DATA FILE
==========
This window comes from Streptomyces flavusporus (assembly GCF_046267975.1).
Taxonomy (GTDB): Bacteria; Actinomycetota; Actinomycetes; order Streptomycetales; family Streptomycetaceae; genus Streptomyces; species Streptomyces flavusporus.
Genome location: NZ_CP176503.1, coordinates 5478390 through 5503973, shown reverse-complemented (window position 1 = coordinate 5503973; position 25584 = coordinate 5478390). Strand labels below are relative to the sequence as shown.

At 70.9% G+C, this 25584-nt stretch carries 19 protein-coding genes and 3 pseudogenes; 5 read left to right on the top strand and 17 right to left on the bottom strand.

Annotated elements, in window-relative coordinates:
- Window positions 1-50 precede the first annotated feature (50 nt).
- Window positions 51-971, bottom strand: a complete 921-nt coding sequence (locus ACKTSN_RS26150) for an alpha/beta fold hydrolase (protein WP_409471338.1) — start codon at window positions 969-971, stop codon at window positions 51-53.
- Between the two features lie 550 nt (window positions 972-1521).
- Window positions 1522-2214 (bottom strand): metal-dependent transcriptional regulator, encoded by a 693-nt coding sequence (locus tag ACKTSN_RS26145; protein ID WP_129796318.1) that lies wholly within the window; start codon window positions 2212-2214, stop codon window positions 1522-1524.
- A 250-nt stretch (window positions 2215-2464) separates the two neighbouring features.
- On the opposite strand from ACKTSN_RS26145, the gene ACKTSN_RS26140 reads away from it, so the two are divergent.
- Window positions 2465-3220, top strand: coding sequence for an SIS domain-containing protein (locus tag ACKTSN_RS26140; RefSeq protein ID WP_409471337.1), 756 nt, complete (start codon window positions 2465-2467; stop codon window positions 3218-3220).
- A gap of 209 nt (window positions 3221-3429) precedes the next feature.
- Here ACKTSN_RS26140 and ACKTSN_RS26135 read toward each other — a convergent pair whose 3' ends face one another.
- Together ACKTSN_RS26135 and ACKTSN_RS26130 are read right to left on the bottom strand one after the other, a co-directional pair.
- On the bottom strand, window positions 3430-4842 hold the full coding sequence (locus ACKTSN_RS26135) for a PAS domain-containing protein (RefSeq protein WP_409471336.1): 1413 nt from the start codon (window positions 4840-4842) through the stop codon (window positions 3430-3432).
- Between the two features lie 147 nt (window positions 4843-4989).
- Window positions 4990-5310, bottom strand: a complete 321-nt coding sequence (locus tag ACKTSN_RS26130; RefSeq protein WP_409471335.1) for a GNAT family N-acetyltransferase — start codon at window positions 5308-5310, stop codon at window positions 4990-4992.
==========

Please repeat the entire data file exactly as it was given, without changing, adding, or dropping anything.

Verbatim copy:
This window comes from Streptomyces flavusporus (assembly GCF_046267975.1).
Taxonomy (GTDB): Bacteria; Actinomycetota; Actinomycetes; order Streptomycetales; family Streptomycetaceae; genus Streptomyces; species Streptomyces flavusporus.
Genome location: NZ_CP176503.1, coordinates 5478390 through 5503973, shown reverse-complemented (window position 1 = coordinate 5503973; position 25584 = coordinate 5478390). Strand labels below are relative to the sequence as shown.

At 70.9% G+C, this 25584-nt stretch carries 19 protein-coding genes and 3 pseudogenes; 5 read left to right on the top strand and 17 right to left on the bottom strand.

Annotated elements, in window-relative coordinates:
- Window positions 1-50 precede the first annotated feature (50 nt).
- Window positions 51-971, bottom strand: a complete 921-nt coding sequence (locus ACKTSN_RS26150) for an alpha/beta fold hydrolase (protein WP_409471338.1) — start codon at window positions 969-971, stop codon at window positions 51-53.
- Between the two features lie 550 nt (window positions 972-1521).
- Window positions 1522-2214 (bottom strand): metal-dependent transcriptional regulator, encoded by a 693-nt coding sequence (locus tag ACKTSN_RS26145; protein ID WP_129796318.1) that lies wholly within the window; start codon window positions 2212-2214, stop codon window positions 1522-1524.
- A 250-nt stretch (window positions 2215-2464) separates the two neighbouring features.
- On the opposite strand from ACKTSN_RS26145, the gene ACKTSN_RS26140 reads away from it, so the two are divergent.
- Window positions 2465-3220, top strand: coding sequence for an SIS domain-containing protein (locus tag ACKTSN_RS26140; RefSeq protein ID WP_409471337.1), 756 nt, complete (start codon window positions 2465-2467; stop codon window positions 3218-3220).
- A gap of 209 nt (window positions 3221-3429) precedes the next feature.
- Here ACKTSN_RS26140 and ACKTSN_RS26135 read toward each other — a convergent pair whose 3' ends face one another.
- Together ACKTSN_RS26135 and ACKTSN_RS26130 are read right to left on the bottom strand one after the other, a co-directional pair.
- On the bottom strand, window positions 3430-4842 hold the full coding sequence (locus ACKTSN_RS26135) for a PAS domain-containing protein (RefSeq protein WP_409471336.1): 1413 nt from the start codon (window positions 4840-4842) through the stop codon (window positions 3430-3432).
- Between the two features lie 147 nt (window positions 4843-4989).
- Window positions 4990-5310, bottom strand: a complete 321-nt coding sequence (locus tag ACKTSN_RS26130; RefSeq protein WP_409471335.1) for a GNAT family N-acetyltransferase — start codon at window positions 5308-5310, stop codon at window positions 4990-4992.